Family planning summit neglects women's real needs

Melinda Gates speaking at the opening of the London Summit on Family Planning Credit UK Department for International Development CC BY SA 20 CNA Catholic News 7 12 12 Melinda Gates speaking at the opening of the London Summit on Family Planning. | U.K. Department for International Development (CC BY-SA 2.0)

A critic of the London Family Planning Summit says that the international gathering does not address the true needs of pregnant women in developing countries, lacks safeguards against coercive campaigns, and includes some countries and organizations that want to promote abortion access.

Wendy Wright, interim director of the Catholic Family and Human Rights Institute, attended the summit as a credentialed reporter. The July 11 summit sought to raise $4.3 billion for family planning in Africa and southeast Asia. Wright reported that the summit met its goal of $2 billion from developing countries and exceeded its goal from donor countries, which pledged $4.6 billion.

Wright warned that statements at the summit indicate these commitments could strengthen the push for abortion.

"Both France and Sweden said that they believe that reproductive and sexual health includes abortion," she told CNA July 11.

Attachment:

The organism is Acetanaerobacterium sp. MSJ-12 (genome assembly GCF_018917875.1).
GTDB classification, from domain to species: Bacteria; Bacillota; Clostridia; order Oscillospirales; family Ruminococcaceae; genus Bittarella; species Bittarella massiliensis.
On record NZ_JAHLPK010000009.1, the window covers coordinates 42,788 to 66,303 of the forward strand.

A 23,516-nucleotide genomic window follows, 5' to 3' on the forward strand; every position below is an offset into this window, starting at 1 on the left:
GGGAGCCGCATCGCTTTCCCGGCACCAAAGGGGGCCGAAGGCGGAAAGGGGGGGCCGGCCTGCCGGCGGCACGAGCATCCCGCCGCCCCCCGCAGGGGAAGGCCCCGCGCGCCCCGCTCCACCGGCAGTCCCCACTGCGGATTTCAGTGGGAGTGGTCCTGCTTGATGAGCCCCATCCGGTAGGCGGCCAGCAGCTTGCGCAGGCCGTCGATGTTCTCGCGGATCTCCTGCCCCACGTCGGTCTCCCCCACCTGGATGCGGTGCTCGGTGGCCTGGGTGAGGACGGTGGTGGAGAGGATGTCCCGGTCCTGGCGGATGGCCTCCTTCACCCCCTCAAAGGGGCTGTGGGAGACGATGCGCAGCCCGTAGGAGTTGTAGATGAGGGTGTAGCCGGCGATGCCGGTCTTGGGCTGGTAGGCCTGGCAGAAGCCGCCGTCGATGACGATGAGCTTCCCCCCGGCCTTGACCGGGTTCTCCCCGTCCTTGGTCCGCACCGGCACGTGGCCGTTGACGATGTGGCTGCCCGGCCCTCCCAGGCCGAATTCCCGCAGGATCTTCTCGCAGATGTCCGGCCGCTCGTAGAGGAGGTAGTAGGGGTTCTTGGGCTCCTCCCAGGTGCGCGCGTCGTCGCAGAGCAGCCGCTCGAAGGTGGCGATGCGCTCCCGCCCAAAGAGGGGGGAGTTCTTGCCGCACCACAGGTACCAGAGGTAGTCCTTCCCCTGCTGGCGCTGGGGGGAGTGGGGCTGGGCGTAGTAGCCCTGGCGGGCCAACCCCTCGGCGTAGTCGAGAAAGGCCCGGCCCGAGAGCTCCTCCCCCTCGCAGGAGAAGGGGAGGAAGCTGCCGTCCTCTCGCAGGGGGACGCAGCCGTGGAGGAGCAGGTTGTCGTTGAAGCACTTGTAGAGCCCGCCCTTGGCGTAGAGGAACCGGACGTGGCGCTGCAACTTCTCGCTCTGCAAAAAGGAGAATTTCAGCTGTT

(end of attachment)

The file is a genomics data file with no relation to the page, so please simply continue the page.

"Many of the other countries are trying to be careful, particularly the U.S., in not mentioning abortion because it's really controversial. But France said that we won't avoid the difficult discussions. And that means access to safe abortion services."

She said she wondered whether the African countries at the summit were aware that abortion is part of the agenda of "at least some donor countries."

Summit attendees included African heads of state and U.K. Prime Minister David Cameron. U.S. Secretary of State Hillary Clinton made a video for the event, whose sponsors include the Bill and Melinda Gates Foundation. The summit's NGO partners include abortion providers like the International Planned Parenthood Federation and Marie Stopes International.

Wright said countries' representatives at the summit sounded "almost scripted" in their commitments to increase access to family planning, increase money spent on family planning, and provide information.